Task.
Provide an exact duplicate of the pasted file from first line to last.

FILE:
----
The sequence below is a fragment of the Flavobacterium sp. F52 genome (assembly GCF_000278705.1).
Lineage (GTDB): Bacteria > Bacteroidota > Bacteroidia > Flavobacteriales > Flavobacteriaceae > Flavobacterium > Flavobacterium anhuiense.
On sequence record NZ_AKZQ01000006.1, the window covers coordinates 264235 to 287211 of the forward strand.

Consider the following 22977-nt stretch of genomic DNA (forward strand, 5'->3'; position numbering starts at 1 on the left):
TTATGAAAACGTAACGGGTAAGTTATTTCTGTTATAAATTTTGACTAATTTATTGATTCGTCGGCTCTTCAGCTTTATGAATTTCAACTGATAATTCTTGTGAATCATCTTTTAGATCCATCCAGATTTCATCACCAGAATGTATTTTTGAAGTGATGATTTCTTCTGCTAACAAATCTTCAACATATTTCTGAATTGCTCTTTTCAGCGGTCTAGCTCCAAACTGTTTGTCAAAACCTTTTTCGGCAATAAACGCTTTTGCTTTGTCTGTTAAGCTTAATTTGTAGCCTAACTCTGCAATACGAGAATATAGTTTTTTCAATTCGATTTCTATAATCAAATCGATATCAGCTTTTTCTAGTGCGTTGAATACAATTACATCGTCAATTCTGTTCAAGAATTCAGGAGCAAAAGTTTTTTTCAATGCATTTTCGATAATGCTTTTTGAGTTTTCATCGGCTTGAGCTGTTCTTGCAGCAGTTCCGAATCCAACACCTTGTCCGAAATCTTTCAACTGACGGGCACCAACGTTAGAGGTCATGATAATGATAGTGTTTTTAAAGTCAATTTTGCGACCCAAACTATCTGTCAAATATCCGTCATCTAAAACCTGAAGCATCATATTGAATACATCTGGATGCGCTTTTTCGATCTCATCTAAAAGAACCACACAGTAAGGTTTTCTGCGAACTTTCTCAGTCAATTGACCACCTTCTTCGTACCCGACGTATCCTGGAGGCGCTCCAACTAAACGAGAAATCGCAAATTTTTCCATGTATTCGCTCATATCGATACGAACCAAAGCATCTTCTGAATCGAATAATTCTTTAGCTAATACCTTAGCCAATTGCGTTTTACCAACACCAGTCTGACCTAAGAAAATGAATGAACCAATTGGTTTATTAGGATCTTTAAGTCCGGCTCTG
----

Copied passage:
The sequence below is a fragment of the Flavobacterium sp. F52 genome (assembly GCF_000278705.1).
Lineage (GTDB): Bacteria > Bacteroidota > Bacteroidia > Flavobacteriales > Flavobacteriaceae > Flavobacterium > Flavobacterium anhuiense.
On sequence record NZ_AKZQ01000006.1, the window covers coordinates 264235 to 287211 of the forward strand.

Consider the following 22977-nt stretch of genomic DNA (forward strand, 5'->3'; position numbering starts at 1 on the left):
TTATGAAAACGTAACGGGTAAGTTATTTCTGTTATAAATTTTGACTAATTTATTGATTCGTCGGCTCTTCAGCTTTATGAATTTCAACTGATAATTCTTGTGAATCATCTTTTAGATCCATCCAGATTTCATCACCAGAATGTATTTTTGAAGTGATGATTTCTTCTGCTAACAAATCTTCAACATATTTCTGAATTGCTCTTTTCAGCGGTCTAGCTCCAAACTGTTTGTCAAAACCTTTTTCGGCAATAAACGCTTTTGCTTTGTCTGTTAAGCTTAATTTGTAGCCTAACTCTGCAATACGAGAATATAGTTTTTTCAATTCGATTTCTATAATCAAATCGATATCAGCTTTTTCTAGTGCGTTGAATACAATTACATCGTCAATTCTGTTCAAGAATTCAGGAGCAAAAGTTTTTTTCAATGCATTTTCGATAATGCTTTTTGAGTTTTCATCGGCTTGAGCTGTTCTTGCAGCAGTTCCGAATCCAACACCTTGTCCGAAATCTTTCAACTGACGGGCACCAACGTTAGAGGTCATGATAATGATAGTGTTTTTAAAGTCAATTTTGCGACCCAAACTATCTGTCAAATATCCGTCATCTAAAACCTGAAGCATCATATTGAATACATCTGGATGCGCTTTTTCGATCTCATCTAAAAGAACCACACAGTAAGGTTTTCTGCGAACTTTCTCAGTCAATTGACCACCTTCTTCGTACCCGACGTATCCTGGAGGCGCTCCAACTAAACGAGAAATCGCAAATTTTTCCATGTATTCGCTCATATCGATACGAACCAAAGCATCTTCTGAATCGAATAATTCTTTAGCTAATACCTTAGCCAATTGCGTTTTACCAACACCAGTCTGACCTAAGAAAATGAATGAACCAATTGGTTTATTAGGATCTTTAAGTCCGGCTCTG